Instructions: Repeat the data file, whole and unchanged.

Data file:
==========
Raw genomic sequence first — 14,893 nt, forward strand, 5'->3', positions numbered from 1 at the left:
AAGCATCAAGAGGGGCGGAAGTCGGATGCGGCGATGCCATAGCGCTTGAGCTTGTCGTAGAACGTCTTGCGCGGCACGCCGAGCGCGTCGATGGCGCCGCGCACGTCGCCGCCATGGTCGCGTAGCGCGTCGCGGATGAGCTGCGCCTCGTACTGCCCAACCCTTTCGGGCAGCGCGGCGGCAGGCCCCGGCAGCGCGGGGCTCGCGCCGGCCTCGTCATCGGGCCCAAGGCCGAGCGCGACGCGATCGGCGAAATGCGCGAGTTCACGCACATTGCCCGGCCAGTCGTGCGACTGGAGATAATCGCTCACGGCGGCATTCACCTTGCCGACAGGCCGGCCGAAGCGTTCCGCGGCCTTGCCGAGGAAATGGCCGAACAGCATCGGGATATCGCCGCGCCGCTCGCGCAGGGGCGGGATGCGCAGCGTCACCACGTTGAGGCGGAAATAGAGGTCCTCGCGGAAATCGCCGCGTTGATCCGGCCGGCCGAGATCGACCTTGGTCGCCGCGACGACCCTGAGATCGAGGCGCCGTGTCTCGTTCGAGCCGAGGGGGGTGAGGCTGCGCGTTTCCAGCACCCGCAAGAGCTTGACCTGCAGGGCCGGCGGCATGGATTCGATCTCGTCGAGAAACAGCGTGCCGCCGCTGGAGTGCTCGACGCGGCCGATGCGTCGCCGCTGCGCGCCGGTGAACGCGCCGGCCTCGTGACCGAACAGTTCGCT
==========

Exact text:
Raw genomic sequence first — 14,893 nt, forward strand, 5'->3', positions numbered from 1 at the left:
AAGCATCAAGAGGGGCGGAAGTCGGATGCGGCGATGCCATAGCGCTTGAGCTTGTCGTAGAACGTCTTGCGCGGCACGCCGAGCGCGTCGATGGCGCCGCGCACGTCGCCGCCATGGTCGCGTAGCGCGTCGCGGATGAGCTGCGCCTCGTACTGCCCAACCCTTTCGGGCAGCGCGGCGGCAGGCCCCGGCAGCGCGGGGCTCGCGCCGGCCTCGTCATCGGGCCCAAGGCCGAGCGCGACGCGATCGGCGAAATGCGCGAGTTCACGCACATTGCCCGGCCAGTCGTGCGACTGGAGATAATCGCTCACGGCGGCATTCACCTTGCCGACAGGCCGGCCGAAGCGTTCCGCGGCCTTGCCGAGGAAATGGCCGAACAGCATCGGGATATCGCCGCGCCGCTCGCGCAGGGGCGGGATGCGCAGCGTCACCACGTTGAGGCGGAAATAGAGGTCCTCGCGGAAATCGCCGCGTTGATCCGGCCGGCCGAGATCGACCTTGGTCGCCGCGACGACCCTGAGATCGAGGCGCCGTGTCTCGTTCGAGCCGAGGGGGGTGAGGCTGCGCGTTTCCAGCACCCGCAAGAGCTTGACCTGCAGGGCCGGCGGCATGGATTCGATCTCGTCGAGAAACAGCGTGCCGCCGCTGGAGTGCTCGACGCGGCCGATGCGTCGCCGCTGCGCGCCGGTGAACGCGCCGGCCTCGTGACCGAACAGTTCGCT